|University of Adelaide
|medical protocols, clinical trials; Evidence-based medicine; Lungs Diseases, Obstructive Treatment.; Patient participation
|Full text PDF:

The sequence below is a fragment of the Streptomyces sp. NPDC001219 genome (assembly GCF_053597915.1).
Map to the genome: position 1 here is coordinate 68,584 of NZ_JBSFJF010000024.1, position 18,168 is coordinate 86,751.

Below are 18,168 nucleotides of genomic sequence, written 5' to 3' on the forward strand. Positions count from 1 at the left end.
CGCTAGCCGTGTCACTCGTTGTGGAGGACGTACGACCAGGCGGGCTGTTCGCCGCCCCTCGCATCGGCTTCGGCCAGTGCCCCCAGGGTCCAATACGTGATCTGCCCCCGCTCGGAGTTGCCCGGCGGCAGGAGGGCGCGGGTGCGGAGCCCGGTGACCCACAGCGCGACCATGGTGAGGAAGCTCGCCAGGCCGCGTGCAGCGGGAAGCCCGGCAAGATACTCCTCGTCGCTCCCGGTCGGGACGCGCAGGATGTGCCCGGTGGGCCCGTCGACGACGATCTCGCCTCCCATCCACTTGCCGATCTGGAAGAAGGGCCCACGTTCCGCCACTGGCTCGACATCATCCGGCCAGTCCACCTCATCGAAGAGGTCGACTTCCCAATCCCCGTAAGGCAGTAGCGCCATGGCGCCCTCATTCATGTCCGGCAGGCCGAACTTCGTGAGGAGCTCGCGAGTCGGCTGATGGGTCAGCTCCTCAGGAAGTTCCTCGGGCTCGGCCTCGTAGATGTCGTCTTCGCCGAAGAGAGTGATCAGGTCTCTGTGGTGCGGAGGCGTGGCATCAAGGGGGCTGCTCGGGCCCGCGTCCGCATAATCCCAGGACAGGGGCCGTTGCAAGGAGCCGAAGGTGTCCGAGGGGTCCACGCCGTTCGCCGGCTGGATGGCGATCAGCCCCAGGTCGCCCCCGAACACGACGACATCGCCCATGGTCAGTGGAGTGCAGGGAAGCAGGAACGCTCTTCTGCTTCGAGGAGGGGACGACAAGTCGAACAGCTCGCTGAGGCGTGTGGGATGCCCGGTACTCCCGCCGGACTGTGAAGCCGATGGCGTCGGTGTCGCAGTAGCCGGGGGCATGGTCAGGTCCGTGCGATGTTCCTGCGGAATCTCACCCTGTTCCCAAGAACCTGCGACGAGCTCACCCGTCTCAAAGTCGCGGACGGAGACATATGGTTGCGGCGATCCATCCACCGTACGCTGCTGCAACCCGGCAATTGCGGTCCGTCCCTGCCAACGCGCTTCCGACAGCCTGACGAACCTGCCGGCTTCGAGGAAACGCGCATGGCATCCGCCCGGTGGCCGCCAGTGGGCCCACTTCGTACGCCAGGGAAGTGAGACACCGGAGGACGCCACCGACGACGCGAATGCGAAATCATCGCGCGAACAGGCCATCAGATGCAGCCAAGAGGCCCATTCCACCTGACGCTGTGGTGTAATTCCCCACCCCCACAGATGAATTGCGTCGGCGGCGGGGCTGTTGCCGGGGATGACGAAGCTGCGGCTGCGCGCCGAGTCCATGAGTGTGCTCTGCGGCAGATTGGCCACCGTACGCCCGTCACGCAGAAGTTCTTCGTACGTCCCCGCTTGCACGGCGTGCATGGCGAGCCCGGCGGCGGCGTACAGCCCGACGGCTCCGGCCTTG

Interventions are needed to improve health outcomes by increasing the practice of evidence based medicine ( EBM ). Patient mediated interventions have been little studied but hold promise : they target identified barriers to EBM and particular types of patient mediated intervention have shown success. Furthermore, consumers are now being given information about evidence but the effects of this on EBM have yet to be properly assessed. The aim of this study was to show whether informing patients about research evidence leads to improved application of that evidence in their medical care. The study trialed a relatively low cost manual, developed using current best practice, which summarised Cochrane Reviews of evidence. The study focused on chronic obstructive pulmonary disease ( COPD ), a high - cost, high - burden chronic disease, showing a large gap between evidence and clinical practice. The study comprised a controlled before - and - after trial and a process evaluation. The trial assessed the success of this manual in changing medical practice for three indicator treatments ( influenza vaccination, bone density testing and pulmonary rehabilitation ) and in changing patient quality of life, knowledge, communication with doctor, satisfaction with information and anxiety. Results were analysed by median split of socioeconomic disadvantage. At 3 months the manual was associated with lower anxiety for participants with lowest socioeconomic disadvantage. At 12 months the manual was associated with higher pulmonary rehabilitation enrolment for participants with greatest socioeconomic disadvantage. Other outcome measures showed no significant change. Limitations included loss of power from unexpectedly good baseline care and adjustments for baseline differences. The process evaluation showed that the manual was read more than a control pamphlet at both 3 and 12 months but a minority of manual recipients reported talking to their doctor about topics from the manual. Very little treatment change was reported. Patient attitudes to evidence and doctor / patient communication norms appeared to be barriers for this patient group. New protocols for the design of behavioural interventions provide a framework for overcoming these barriers in future interventions.